Day 4 - The Big Bad British Museum

Wednesday, April 01, 2009
Day four already. I'm half way through my week in London. Wow, time really does fly when you're having fun! Up very early this mornng with a sore back courtesy of the bed. Cornflakes, toast and Tang for breakfast then I headed out around nine o'clock. Unfortunately, my confidence in my ability to ride the Tube like a pro was shaken when I got off on the wrong stop on the wrong line and had to figure out where I was. And an FYI for newcomers to London...Euston station is just plain confusing (and not the closest station to the museum). I can't remember exactly why now but that's what I had written down at the end of day four so I'm guessing it was.

The plan for today was to spend it wandering the rooms in the British Museum. Along the way, I walked past a tiny strip of green that was virtually empty. Needing a bit of a rest for my knee, I decided to check it out. I believe it was called Tavistock Park. At the very centre is a statue of a seated Ghandi. The little slice of quiet in such a busy city seemed the perfect spot for his statue. I sat here for about twenty minutes enjoying the peace and tranquility, seemingly so far from the hustle and bustle of the rest of central London, watching the few pigeons who stopped by and staring at the flowers. Did I mention that London is in full bloom? There are flowers everywhere. Tulips, roses and violets (I think)...I'm not great with the names. It's quite the change coming from a place where there's still snow everywhere!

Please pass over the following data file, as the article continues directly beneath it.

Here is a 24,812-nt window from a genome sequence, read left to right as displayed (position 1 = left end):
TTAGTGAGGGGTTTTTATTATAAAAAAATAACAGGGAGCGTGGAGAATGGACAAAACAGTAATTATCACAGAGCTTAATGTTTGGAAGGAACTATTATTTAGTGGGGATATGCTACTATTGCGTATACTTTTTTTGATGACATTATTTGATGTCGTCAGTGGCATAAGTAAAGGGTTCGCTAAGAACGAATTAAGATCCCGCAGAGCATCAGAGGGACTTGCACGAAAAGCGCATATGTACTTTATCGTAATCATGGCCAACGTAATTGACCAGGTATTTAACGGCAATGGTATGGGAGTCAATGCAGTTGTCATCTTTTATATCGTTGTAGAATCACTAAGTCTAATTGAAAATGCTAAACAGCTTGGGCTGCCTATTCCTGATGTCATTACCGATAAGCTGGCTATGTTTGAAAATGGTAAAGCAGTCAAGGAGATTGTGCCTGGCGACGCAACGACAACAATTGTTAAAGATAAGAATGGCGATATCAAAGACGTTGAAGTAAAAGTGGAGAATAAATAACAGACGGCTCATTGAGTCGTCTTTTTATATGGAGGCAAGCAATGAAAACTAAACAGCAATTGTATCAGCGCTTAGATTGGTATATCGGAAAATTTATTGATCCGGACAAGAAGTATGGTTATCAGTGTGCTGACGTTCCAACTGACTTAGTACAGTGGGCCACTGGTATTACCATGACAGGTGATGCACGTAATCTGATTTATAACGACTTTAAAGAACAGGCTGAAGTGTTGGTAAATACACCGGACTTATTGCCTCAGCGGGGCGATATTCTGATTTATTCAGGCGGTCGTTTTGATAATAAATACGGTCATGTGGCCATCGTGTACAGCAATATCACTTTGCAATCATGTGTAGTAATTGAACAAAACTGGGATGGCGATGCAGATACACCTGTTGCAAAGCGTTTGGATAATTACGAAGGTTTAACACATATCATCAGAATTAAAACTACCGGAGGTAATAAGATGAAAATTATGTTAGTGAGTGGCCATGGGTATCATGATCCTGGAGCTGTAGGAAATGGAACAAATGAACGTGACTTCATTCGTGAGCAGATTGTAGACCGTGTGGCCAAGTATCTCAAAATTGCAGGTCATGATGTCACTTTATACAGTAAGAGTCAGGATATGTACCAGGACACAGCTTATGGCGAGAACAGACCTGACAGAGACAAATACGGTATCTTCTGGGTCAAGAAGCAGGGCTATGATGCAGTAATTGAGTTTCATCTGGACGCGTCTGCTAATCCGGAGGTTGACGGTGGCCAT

As it was getting closer to the opening time of the museum, I picked myself up and continued on my way. I passed through Russell Square, another lovely park (and the location of the tube station I should have gotten off at). With a beautiful little fountain which seemed to double as a bird spa, it was very soothing and relaxing. I ended up spending almost another half an hour watching the pigeons flutter around, bathing themselves, and listening to the soothing sounds of the water. I love fountains. I could sit and listen to gurgling water all day long. Thankfully, I'm not one of those folks who instantly get the urge to have a wee the minute the water starts running. Back on my way, I headed across the square and down the street. As I rounded the corner and turned onto Great Russell Street, I stopped short at the sight of the huge crowd outside the museum on the steps. Egads! Perhaps visiting on a Sunday morning was not the smartest plan. It also happened to be mother's day in the UK ... that might explain all the families. Oh well, too late now, I'm already here.

As with the National Gallery and the National Portrait Gallery, the British Museum is free to the public but donations are encouraged. The building is spectacular to see both outside and inside the great court but it doesn't compare at all to the exhibits. I started off with the Egyptian and Middle Eastern rooms to the left of the entrance. did everyone else. Not surprisingly, it seemed to be the most popular area in the museum. At times I was worried I was going to be pushed into one of the displays and destroy it when it and I both fall to the floor. Thankfully none of the annoying people around me bodychecked me into a statue, they just stood in my way, blocked my photos and bumped my elbows as I clicked the button on my camera. Nice. Have I mentioned that I don't really like people? No? Not yet? Well, I don't.